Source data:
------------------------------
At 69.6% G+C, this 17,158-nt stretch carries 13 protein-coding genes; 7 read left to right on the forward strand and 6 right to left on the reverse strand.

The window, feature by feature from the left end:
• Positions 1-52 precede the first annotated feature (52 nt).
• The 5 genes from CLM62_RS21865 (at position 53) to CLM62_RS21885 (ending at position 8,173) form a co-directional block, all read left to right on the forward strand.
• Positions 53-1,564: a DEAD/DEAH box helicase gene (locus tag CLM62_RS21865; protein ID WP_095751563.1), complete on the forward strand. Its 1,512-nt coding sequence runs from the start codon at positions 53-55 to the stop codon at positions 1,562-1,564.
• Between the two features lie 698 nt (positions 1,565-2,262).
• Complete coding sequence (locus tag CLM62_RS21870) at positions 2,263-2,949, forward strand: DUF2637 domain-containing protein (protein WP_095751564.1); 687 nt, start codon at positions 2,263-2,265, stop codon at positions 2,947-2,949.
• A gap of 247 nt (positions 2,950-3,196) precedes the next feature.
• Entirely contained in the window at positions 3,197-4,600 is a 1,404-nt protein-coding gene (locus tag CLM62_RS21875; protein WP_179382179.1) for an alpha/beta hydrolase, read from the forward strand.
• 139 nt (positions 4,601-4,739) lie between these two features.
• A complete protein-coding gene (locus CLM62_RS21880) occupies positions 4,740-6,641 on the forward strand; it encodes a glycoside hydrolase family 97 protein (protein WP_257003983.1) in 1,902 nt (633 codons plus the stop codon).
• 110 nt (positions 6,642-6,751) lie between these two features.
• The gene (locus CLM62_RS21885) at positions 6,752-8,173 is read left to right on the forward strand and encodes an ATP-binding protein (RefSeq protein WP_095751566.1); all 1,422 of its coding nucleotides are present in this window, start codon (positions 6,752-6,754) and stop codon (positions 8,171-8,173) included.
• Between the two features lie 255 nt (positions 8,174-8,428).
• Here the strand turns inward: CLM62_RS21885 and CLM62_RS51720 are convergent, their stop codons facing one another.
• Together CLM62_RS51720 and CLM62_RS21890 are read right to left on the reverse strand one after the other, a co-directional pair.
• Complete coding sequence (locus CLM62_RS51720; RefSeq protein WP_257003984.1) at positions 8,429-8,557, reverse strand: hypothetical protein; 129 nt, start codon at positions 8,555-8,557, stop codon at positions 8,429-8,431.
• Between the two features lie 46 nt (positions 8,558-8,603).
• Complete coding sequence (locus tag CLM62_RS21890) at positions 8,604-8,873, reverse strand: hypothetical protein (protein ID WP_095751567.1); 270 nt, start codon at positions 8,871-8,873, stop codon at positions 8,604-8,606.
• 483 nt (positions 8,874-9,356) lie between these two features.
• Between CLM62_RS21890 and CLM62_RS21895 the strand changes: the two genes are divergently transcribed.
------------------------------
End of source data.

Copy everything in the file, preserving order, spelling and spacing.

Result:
At 69.6% G+C, this 17,158-nt stretch carries 13 protein-coding genes; 7 read left to right on the forward strand and 6 right to left on the reverse strand.

The window, feature by feature from the left end:
• Positions 1-52 precede the first annotated feature (52 nt).
• The 5 genes from CLM62_RS21865 (at position 53) to CLM62_RS21885 (ending at position 8,173) form a co-directional block, all read left to right on the forward strand.
• Positions 53-1,564: a DEAD/DEAH box helicase gene (locus tag CLM62_RS21865; protein ID WP_095751563.1), complete on the forward strand. Its 1,512-nt coding sequence runs from the start codon at positions 53-55 to the stop codon at positions 1,562-1,564.
• Between the two features lie 698 nt (positions 1,565-2,262).
• Complete coding sequence (locus tag CLM62_RS21870) at positions 2,263-2,949, forward strand: DUF2637 domain-containing protein (protein WP_095751564.1); 687 nt, start codon at positions 2,263-2,265, stop codon at positions 2,947-2,949.
• A gap of 247 nt (positions 2,950-3,196) precedes the next feature.
• Entirely contained in the window at positions 3,197-4,600 is a 1,404-nt protein-coding gene (locus tag CLM62_RS21875; protein WP_179382179.1) for an alpha/beta hydrolase, read from the forward strand.
• 139 nt (positions 4,601-4,739) lie between these two features.
• A complete protein-coding gene (locus CLM62_RS21880) occupies positions 4,740-6,641 on the forward strand; it encodes a glycoside hydrolase family 97 protein (protein WP_257003983.1) in 1,902 nt (633 codons plus the stop codon).
• 110 nt (positions 6,642-6,751) lie between these two features.
• The gene (locus CLM62_RS21885) at positions 6,752-8,173 is read left to right on the forward strand and encodes an ATP-binding protein (RefSeq protein WP_095751566.1); all 1,422 of its coding nucleotides are present in this window, start codon (positions 6,752-6,754) and stop codon (positions 8,171-8,173) included.
• Between the two features lie 255 nt (positions 8,174-8,428).
• Here the strand turns inward: CLM62_RS21885 and CLM62_RS51720 are convergent, their stop codons facing one another.
• Together CLM62_RS51720 and CLM62_RS21890 are read right to left on the reverse strand one after the other, a co-directional pair.
• Complete coding sequence (locus CLM62_RS51720; RefSeq protein WP_257003984.1) at positions 8,429-8,557, reverse strand: hypothetical protein; 129 nt, start codon at positions 8,555-8,557, stop codon at positions 8,429-8,431.
• Between the two features lie 46 nt (positions 8,558-8,603).
• Complete coding sequence (locus tag CLM62_RS21890) at positions 8,604-8,873, reverse strand: hypothetical protein (protein ID WP_095751567.1); 270 nt, start codon at positions 8,871-8,873, stop codon at positions 8,604-8,606.
• 483 nt (positions 8,874-9,356) lie between these two features.
• Between CLM62_RS21890 and CLM62_RS21895 the strand changes: the two genes are divergently transcribed.